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Turkish Myth and Muslim SymbolThe Battle of Manzikert$
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Carole Hillenbrand

Print publication date: 2007

Print ISBN-13: 9780748625727

Published to Edinburgh Scholarship Online: September 2012

DOI: 10.3366/edinburgh/9780748625727.001.0001

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The heritage of Manzikert: the myth of national identity

The heritage of Manzikert: the myth of national identity

Chapter:
(p.196) Chapter 7 The heritage of Manzikert: the myth of national identity
Source:
Turkish Myth and Muslim Symbol
Author(s):

Carole Hillenbrand

Publisher:
Edinburgh University Press
DOI:10.3366/edinburgh/9780748625727.003.0007

This chapter shows the versatility of the Manzikert myth and how this eleventh-century battle serves as a key symbol in the formation of the Turkish Republic almost a millennium later. Atatürk's views on history and those of early twentieth- century Turkish scholars, such as Kafesoglu, Kaymaz and Köymen, are examined. Manzikert is shown to fit into Schöpflin's taxonomy of myths. The way in which Manzikert evokes analogies between the Greek-Turkish conflicts of the early twentieth century is also discussed. The chapter ends with an account of the anniversary celebrations of Manzikert in 1971, including the erection of a statue of Alp Arslan near the battle site, the issue of commemorative stamps, coins and medals, and a poem written for the occasion. It is argued that the memory of Manzikert, given this degree of state support, will continue to resonate for a long time to come in the hearts and minds of the Turks.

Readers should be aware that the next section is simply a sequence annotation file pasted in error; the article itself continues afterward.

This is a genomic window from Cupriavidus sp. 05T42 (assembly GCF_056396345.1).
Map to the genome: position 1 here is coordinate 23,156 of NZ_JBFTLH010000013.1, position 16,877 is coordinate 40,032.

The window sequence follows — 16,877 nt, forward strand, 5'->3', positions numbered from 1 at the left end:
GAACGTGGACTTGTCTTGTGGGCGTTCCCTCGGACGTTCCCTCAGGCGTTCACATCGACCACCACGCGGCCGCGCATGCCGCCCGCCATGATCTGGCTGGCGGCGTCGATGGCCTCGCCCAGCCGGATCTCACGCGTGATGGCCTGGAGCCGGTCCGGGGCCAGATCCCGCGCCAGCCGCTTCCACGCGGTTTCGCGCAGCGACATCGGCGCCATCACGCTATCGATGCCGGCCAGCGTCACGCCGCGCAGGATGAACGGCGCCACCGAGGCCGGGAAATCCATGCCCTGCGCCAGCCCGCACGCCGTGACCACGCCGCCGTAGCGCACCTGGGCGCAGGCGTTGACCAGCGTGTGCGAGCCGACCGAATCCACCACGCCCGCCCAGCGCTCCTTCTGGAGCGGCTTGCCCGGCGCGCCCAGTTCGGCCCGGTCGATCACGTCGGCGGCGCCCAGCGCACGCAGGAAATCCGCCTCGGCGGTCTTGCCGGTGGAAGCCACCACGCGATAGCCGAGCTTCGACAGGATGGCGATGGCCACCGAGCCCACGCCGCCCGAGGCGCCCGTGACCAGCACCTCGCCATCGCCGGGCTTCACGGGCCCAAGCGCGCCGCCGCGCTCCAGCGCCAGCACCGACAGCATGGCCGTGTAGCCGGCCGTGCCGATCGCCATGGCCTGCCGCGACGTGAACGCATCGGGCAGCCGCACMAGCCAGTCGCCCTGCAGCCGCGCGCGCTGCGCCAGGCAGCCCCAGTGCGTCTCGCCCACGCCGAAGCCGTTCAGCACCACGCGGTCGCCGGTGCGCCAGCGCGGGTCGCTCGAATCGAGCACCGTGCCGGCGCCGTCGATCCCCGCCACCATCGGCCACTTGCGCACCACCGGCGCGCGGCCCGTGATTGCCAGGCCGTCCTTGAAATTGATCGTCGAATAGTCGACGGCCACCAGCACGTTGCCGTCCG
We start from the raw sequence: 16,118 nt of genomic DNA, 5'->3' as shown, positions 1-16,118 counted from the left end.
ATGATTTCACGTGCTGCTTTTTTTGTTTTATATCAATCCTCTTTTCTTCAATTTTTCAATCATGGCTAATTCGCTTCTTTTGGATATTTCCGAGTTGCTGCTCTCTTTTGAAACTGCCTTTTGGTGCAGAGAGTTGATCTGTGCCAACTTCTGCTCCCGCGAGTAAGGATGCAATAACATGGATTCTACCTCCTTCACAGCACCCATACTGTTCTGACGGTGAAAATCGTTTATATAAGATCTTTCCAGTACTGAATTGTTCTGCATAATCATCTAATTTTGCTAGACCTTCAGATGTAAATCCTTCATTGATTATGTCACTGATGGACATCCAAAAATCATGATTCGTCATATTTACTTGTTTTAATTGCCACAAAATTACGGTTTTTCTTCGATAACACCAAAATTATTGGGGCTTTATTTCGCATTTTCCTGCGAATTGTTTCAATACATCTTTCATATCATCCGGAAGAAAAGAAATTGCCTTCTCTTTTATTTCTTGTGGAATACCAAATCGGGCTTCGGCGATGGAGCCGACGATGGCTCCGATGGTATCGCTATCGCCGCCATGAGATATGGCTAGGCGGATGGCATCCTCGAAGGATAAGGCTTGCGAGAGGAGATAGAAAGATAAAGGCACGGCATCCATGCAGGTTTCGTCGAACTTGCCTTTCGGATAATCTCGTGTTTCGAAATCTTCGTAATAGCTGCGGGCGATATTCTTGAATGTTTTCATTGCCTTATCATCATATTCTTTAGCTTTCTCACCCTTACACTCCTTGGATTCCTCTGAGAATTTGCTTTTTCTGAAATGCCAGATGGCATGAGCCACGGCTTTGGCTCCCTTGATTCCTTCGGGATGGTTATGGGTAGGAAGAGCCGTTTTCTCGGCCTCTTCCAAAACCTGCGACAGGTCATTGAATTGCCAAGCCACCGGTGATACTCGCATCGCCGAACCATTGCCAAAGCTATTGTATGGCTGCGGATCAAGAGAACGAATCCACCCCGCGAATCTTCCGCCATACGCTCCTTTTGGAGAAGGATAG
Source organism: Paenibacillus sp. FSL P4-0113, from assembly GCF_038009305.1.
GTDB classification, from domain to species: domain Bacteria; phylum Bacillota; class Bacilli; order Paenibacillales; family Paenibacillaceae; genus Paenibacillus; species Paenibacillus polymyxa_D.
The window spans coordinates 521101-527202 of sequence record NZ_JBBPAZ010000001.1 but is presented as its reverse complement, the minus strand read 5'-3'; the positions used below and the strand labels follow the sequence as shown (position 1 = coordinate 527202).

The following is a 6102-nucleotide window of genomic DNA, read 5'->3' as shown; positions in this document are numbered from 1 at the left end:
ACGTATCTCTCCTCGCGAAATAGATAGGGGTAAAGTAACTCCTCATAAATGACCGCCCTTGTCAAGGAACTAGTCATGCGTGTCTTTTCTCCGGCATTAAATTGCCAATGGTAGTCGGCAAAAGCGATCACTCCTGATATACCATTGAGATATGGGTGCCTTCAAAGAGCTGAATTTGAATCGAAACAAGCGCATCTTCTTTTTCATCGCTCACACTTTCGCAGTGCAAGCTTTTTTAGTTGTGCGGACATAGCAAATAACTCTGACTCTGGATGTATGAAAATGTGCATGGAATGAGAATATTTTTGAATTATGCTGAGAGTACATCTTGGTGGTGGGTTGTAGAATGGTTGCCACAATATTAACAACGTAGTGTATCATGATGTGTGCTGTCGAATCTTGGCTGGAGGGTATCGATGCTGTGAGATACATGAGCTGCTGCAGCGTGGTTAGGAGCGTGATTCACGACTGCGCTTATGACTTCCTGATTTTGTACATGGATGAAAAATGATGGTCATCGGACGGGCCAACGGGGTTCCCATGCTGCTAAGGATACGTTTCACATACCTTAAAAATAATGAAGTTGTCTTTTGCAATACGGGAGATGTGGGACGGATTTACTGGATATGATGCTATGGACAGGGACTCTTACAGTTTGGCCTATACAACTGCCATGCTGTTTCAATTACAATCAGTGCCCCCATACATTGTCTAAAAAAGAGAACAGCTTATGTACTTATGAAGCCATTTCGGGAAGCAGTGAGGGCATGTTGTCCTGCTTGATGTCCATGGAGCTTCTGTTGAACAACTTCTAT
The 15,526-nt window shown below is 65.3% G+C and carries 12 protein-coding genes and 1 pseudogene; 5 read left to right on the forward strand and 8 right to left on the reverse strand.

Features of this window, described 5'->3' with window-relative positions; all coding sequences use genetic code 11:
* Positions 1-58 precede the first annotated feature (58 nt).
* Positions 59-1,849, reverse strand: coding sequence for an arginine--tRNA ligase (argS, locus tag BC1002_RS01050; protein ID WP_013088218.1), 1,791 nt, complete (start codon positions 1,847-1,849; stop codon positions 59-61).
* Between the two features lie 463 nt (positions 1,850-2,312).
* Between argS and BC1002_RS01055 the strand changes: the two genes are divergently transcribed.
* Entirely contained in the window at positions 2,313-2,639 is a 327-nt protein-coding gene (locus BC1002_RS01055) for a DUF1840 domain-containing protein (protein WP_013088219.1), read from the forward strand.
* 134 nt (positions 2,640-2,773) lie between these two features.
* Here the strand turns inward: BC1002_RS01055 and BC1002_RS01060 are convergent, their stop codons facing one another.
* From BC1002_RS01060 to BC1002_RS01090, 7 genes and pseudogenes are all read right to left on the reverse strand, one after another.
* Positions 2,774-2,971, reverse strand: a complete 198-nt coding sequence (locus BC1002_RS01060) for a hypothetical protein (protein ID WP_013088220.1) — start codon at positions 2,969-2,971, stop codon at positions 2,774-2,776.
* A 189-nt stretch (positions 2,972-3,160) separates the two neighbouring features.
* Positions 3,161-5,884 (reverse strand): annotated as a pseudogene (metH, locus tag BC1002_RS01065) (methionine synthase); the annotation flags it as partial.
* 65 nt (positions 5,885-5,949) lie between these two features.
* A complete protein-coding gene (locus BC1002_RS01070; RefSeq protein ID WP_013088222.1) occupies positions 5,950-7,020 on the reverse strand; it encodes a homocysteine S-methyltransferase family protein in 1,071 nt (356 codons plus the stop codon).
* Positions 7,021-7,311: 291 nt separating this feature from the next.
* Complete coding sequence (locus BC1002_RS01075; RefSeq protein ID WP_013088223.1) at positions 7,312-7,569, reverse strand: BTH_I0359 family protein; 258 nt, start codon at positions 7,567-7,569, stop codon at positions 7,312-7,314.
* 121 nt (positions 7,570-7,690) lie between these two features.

Keywords:   Myth, Atatürk, Nationalism, Dumlupinar, Turkish Republic, Schöpflin, Greek, Scholars

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